The Wright Call

By Dave Wright

For Steve Walsh at Cretin-Derham Hall, it’s a getting-to-know-you process. For Sean Jensen at Minnehaha Academy, it’s introducing a new offensive attack. For Brad Moening at Highland Park, it’s getting the troops used to competing against each other.

However, for all three high school coaches there’s also a common thread. The first week of fall practice, which started for all prep athletes on August 15, is a breaking-in period. The hard work commences in the second week, since the start of their seasons is rapidly closing in.

Walsh is the new kid on the block. Forty years ago, he was one of the boys gunning for the quarterback position on a talented CDH football team. After great high school, college and professional careers under center, he turned to coaching a high school team in Florida and later coaching a pro team in the Canadian Football League. Now he’s back home at his prep alma mater, looking to revive the Raider’s gridiron fortunes. Asked about his first week with his new team, Walsh said, “It’s an ongoing process. It’s been an unusual three years for our seniors. Part of what we’re doing here is establishing a culture.”

College and pro teams have a month to get ready before they play a regular-season game. High school football teams have three weeks. You can fit a scrimmage into that narrow window, but for guys like Walsh it starts with getting to know a new cast of characters. In addition to learning what his players can do on the field, he feels it’s necessary to remind them what they do off the field is important as well.

“Social media has changed coaching,” Walsh said. “It creates a selfish attitude. I tell the kids to take three deep breaths (before communicating something off the field they may regret later). The reality is that six years or so down the road, a potential employer will be able to check everything they ever did on social media.”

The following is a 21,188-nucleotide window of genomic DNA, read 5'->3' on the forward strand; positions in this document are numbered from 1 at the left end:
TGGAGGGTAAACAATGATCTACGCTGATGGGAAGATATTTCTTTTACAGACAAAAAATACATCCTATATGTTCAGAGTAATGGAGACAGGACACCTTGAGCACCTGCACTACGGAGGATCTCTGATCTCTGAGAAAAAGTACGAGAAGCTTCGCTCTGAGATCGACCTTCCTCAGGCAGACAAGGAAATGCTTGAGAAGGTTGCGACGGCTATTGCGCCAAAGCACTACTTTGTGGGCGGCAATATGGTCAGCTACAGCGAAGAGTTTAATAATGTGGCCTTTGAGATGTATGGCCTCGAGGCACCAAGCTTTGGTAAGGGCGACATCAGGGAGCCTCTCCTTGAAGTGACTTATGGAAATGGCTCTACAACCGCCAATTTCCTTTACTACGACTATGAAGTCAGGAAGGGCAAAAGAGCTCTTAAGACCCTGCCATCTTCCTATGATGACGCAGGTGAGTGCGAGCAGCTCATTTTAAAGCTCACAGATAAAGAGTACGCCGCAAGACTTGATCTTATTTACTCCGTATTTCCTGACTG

“We don’t cut anybody,” Jensen said. “We’ll place them all on a team. You want them to grow. We’re not that big of a school. There may be an opportunity for an eighth-grader to move up.”

Numbers have never been a problem at CDH. Between the school’s three football teams, Walsh has roughly 100 players in the system. There was plenty of film to watch and some summer workouts to evaluate talent, but there’s nothing like being on the field to give a football coach a chance to see what he has to work with.

“We have to learn a lot about how to make them better players,” Walsh said. “That’s the challenge.”

An encouraging sign has been players going hard at 6:30 a.m. weight sessions and morning workouts. He’ll find out how that translates to the field when the Raiders open the season on September 1 at Spring Lake Park.

Minnehaha’s Jensen

Jensen faces a different situation at Minnehaha. This is his first year as the head boys’ soccer coach, but he has served as a coach of younger Redhawk teams on the pitch and as a varsity assistant.

“The first week is tough,” Jensen said. “The kids played soccer together during the summer, but we started with some hard conditioning.”

There was also a “placement” practice designed to help Jensen make some critical decisions. In addition to the varsity, Minnehaha has a pair of JV soccer squads. One is the traditional team where players could get called up to the varsity, while the other is along the lines of a freshman squad for players new to the sport and those who still have a lot to learn.